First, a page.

Buying the Right Dog Carrier
Getting the right dog crate while perusing the many styles of dog carriers can be daunting. As you plan for travel with your dog, two ideas should influence your choices: first, sturdy construction is critical and second, comfort inside will make your pet safe and secure. A rule of thumb is to choose a crate or carrier that exceeds the requirements for safety, construction and comfort set down by the IATA (International Air Transport Association). Since these features are often under review, check for the latest updates at www.iata.org before shopping. One of the best features of dog-friendly travel is that airlines have established safety guidelines to help you do your part to make your pet's journey successful.
Dog travel crates should be big enough for your dog to stand in the carrier and should feature access to a well-secured water reservoir. The bottom should be padded. The sides should be sturdy and ventilated. Interior seams should be well joined and neither sharp nor movable so as to pinch. The door should latch securely. Dogs have been known to escape in the hold to tragic ends. Do not buy a carrier with a flimsy or pliable locking system. Some crates feature locking wheels for easy movement. Some have climate control features for heat and cold, which might be advisable if the rating system for reliability in the carrier of your choice is high. When selecting the crate, imagine your dog using all his strength to escape over 8 hours and choose materials accordingly.
While many dogs find airline travel a nice interlude for a nap, some dogs can become rambunctious at a time when they are unsupervised in the hold. Your crate should feature comfortable-grip, well-placed, strong handles to assist airline staff in moving the carrier to cause the least jostling to your dog.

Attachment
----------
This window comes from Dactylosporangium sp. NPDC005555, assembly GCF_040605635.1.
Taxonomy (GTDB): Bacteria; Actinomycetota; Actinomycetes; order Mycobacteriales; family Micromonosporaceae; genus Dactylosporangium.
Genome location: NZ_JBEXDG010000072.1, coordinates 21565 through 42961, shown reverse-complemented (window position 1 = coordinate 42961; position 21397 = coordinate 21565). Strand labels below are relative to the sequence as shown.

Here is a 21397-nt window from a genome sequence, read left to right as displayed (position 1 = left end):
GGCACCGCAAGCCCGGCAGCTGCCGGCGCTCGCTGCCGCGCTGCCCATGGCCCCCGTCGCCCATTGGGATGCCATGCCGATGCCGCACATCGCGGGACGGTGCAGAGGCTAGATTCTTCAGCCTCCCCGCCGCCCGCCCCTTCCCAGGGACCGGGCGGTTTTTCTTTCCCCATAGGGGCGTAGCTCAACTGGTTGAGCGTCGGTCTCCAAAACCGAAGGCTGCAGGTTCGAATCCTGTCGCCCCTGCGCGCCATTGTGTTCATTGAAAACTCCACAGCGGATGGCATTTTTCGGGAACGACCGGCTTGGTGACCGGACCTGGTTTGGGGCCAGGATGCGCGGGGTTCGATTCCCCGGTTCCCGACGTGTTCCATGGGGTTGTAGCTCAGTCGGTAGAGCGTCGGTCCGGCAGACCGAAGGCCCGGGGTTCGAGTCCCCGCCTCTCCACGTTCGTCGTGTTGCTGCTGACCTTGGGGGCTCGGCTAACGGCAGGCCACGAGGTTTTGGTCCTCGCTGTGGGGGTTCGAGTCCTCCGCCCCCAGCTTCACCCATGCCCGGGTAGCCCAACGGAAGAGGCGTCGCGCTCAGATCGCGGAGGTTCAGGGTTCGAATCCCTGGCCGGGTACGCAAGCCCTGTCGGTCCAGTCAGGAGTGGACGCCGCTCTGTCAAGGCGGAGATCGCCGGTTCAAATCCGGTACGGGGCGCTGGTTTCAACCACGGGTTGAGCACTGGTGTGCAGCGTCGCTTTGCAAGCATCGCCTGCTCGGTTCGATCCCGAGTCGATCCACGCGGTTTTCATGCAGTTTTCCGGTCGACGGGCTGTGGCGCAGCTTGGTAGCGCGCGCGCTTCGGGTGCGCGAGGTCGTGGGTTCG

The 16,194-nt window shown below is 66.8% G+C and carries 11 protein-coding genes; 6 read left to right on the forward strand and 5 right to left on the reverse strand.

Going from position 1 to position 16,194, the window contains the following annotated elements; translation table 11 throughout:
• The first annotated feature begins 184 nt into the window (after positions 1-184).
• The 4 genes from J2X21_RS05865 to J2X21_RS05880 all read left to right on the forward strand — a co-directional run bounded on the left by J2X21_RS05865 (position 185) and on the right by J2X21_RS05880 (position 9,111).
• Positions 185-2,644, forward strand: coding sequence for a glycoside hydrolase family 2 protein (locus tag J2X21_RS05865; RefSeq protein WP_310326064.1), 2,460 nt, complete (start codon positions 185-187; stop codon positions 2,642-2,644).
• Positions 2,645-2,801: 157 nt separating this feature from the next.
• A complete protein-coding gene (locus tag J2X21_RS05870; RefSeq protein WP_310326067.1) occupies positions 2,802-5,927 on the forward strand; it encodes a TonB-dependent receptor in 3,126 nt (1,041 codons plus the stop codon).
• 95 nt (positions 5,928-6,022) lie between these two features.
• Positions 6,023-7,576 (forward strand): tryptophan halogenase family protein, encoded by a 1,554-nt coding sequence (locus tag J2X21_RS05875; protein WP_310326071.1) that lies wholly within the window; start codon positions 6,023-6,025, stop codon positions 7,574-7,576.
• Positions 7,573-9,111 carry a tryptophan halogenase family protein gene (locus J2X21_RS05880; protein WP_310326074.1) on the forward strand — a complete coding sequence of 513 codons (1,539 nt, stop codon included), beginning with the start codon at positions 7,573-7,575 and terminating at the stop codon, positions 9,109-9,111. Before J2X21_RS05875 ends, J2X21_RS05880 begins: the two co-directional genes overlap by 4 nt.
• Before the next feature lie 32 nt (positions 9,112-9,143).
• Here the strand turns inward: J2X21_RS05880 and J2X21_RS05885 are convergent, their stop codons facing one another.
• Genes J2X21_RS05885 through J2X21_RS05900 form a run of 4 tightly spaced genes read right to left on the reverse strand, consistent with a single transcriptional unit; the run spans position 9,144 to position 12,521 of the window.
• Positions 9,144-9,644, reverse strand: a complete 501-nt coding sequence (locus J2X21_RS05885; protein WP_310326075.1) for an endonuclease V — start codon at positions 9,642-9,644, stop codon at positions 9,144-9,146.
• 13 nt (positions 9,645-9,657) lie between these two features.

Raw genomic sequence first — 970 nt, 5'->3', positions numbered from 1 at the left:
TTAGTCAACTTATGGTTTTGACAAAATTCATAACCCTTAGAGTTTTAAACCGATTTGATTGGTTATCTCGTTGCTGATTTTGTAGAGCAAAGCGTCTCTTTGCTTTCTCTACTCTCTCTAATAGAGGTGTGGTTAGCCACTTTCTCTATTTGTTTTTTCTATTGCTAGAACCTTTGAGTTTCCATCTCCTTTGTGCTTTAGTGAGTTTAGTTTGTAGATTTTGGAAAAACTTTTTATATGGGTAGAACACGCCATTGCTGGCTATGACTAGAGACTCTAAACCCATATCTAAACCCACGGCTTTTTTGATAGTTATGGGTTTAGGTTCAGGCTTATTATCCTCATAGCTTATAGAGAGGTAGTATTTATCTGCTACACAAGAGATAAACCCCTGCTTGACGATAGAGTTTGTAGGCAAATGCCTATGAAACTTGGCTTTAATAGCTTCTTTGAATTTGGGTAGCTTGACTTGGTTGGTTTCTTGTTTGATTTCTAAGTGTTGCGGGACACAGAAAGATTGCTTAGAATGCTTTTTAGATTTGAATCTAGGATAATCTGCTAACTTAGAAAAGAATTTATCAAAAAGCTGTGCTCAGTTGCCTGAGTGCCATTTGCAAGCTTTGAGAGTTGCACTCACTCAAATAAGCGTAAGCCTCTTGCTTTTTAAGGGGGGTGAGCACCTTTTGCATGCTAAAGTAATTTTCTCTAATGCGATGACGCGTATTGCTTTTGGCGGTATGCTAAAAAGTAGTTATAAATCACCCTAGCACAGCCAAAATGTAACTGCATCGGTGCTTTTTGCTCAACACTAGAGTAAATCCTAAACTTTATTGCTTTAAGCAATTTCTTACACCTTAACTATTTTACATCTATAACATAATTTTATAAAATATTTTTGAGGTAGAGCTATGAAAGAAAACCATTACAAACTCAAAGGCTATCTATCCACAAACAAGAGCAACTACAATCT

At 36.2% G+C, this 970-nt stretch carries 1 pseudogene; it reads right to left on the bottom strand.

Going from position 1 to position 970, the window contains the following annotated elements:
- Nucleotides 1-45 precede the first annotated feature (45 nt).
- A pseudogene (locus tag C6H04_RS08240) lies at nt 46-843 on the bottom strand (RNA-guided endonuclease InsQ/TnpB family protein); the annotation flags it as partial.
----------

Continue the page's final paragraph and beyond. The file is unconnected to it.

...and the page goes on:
In-cabin airline carriers, frequently soft-sided, should also conform to IATA guidelines. Generally in-cabin travel is restricted to pets under 15 lbs who can be slid under the seat in front of you. Carriers that have many areas for ventilation, zippered exits in the front and top, flat pockets for paperwork and pertinent materials, a fluffy washable pad on the bottom and are well sewn make for comfort for your pet. A covered or padded strap will make pet travel and transport most comfortable for you. Designer bags with style and flash rarely conform to as many dog-comfort features as the more pedestrian bag brands do. Chose durability, safety and comfort for your dog and buy yourself a slick briefcase, bespoke backpack or stylish pocketbook instead.
When you reach your destination, instead of using your soft-sided airline carrier, there are many ways to carry a small dog about when his paws need a rest. Many companies make stylish totes, backpacks, front packs and slings for dogs who go sightseeing in new destinations. These present an opportunity to enjoy style in your dog carrier since stringent regulations in construction do not apply as rigidly. If the tote is ever to be closed on the dog, however, apply the same rigid standards for ventilation and high quality zippers as you would in an airline carrier. On hot days, a sports cold pack or frozen water bottle slipped into a sock can ease heat in a tote and create a cool micro-climate.
Expensive, designer pet totes send out the word that your dog is expensive and, thus, a desirable commodity. In some travel destinations, logo items invite purse-snatchers and opportunists. Choose your dog's travel totes wisely and travel safely near and far.
Also, see our section on Dog Travel.
About the Author: Helen Fazio and her dog Raja blog on pet travel and related topics at www.traveldogbooks.com. In their first book, "The Journey of the Shih Tzu," Raja tells the wolf to woof story of the development of this amazing breed. They are working on forthcoming titles.
Related Advice from Other Dog Owners
How can I get my dog used to her new carrier?
I just tried to put my dog in it and it wasn't the easiest thing in the world.
~McKenna B., owner of Toy Poodle